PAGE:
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The US has been at the heart of the financial crisis. Of total losses of $1040.7bn in the financial sector worldwide, the US accounts for more than half, at $582.6bn. Of the top 10 worst losses during the crisis, six of them are from the US. Between them, banks in the top 10 of the North American ranking have lost a staggering $473.66bn since the crisis began. In 2008, the 152 US banks present in the Top 1000 made a pre-tax loss $91,078m.

It may seem ironic, then, that the top three biggest banks in the world are from the US, and that the Top 25 banks in North America by Tier 1 capital remains remarkably stable. Four out of the five same banks as in 2008 continue to jockey for the top slot.

This year JPMorgan is at number one, courtesy of its acquisitions of Bear Stearns and Washington Mutual, which boosted its Tier 1 capital by 53%, making it almost twice as big as China's ICBC.

Bank of America may be struggling to digest its acquisition of Merrill Lynch, but the deal has increased its capital by 45%, keeping it at second place in North America and pushing it up from fifth to second globally. Wells Fargo's acquisition of Wachovia (19th in last year's global ranking) increases its capital base by a whopping 136% and propels it from 23rd globally last year to sixth, and from fifth to fourth in North America.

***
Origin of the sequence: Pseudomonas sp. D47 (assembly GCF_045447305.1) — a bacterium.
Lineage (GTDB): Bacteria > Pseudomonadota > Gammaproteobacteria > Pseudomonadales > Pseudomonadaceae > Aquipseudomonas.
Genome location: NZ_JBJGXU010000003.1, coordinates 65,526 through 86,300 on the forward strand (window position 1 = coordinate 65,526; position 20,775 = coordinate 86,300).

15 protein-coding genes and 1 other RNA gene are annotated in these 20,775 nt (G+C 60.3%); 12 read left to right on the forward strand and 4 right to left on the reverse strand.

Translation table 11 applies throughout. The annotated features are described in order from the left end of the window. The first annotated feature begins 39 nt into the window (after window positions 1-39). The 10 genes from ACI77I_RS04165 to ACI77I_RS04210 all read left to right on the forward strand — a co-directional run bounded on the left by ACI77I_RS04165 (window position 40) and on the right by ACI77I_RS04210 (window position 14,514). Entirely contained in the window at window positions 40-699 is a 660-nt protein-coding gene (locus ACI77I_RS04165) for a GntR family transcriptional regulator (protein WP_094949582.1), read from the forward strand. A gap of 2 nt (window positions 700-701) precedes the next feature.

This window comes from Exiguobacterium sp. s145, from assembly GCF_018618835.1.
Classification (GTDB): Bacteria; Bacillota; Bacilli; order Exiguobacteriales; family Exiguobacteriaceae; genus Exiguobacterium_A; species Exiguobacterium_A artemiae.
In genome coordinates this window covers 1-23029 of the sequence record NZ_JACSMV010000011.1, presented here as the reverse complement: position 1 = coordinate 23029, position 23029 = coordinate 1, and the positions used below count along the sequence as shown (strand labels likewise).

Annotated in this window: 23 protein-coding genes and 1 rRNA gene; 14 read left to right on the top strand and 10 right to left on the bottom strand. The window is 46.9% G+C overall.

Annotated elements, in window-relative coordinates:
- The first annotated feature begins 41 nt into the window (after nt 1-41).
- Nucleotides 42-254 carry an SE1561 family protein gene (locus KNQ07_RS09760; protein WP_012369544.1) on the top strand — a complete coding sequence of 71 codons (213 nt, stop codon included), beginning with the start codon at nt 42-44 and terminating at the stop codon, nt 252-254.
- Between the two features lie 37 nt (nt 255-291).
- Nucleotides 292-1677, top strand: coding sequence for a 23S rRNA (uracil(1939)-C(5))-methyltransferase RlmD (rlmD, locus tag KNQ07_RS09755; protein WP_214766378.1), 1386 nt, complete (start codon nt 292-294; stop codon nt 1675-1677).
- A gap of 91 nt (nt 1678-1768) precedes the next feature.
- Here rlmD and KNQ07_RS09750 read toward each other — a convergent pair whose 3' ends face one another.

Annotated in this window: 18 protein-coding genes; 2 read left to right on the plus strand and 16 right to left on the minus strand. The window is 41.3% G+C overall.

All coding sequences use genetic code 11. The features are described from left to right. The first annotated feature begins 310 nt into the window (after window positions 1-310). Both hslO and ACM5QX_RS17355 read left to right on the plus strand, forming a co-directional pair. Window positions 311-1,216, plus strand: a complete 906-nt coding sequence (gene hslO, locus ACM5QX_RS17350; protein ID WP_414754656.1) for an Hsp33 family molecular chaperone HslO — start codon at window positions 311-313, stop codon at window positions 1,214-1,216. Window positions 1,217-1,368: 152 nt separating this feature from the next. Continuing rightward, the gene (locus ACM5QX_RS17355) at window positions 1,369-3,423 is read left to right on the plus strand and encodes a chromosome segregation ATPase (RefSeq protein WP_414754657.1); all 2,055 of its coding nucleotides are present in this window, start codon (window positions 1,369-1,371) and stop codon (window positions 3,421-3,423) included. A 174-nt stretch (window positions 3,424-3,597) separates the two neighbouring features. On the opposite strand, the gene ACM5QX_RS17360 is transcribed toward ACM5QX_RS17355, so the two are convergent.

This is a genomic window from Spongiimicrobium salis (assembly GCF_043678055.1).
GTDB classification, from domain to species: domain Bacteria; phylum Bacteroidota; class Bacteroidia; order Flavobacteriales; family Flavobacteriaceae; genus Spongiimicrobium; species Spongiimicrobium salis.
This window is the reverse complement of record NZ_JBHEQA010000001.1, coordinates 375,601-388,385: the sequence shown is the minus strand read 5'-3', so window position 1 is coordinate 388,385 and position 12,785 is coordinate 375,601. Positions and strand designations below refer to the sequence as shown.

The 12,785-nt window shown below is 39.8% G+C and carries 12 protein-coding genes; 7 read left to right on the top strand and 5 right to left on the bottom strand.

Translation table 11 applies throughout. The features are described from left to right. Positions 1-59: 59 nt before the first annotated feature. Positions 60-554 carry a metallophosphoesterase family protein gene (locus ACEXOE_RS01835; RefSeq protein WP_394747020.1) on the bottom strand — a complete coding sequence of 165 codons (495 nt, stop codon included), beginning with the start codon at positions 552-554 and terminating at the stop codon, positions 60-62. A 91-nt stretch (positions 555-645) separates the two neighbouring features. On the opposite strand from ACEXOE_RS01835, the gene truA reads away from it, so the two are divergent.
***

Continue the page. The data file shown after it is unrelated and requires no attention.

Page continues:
However, US bank size is not matched by profitability. After years of being among the leaders in terms of pre-tax profit, this year there is not one US bank in the top 10. This instead is composed of Chinese (led by ICBC and China Construction Bank), Spanish, UK and Italian banks. Only two US banks make it into the top 25: Bank of America at 22 and US Bancorp at 25.

Canadian banks are faring better, with Royal Bank of Canada the world's 10th most profitable bank by pre-tax profits, and Toronto Dominion at 24. RBC's success highlights the disparate fortunes of the US and Canada during the crisis. Canadian banks, prevented from overleveraging by their regulatory environment, have avoided the worst of the financial meltdown. On aggregate, Canada's banks generated profit on capital of 12.91%, versus the US's -2.59%.

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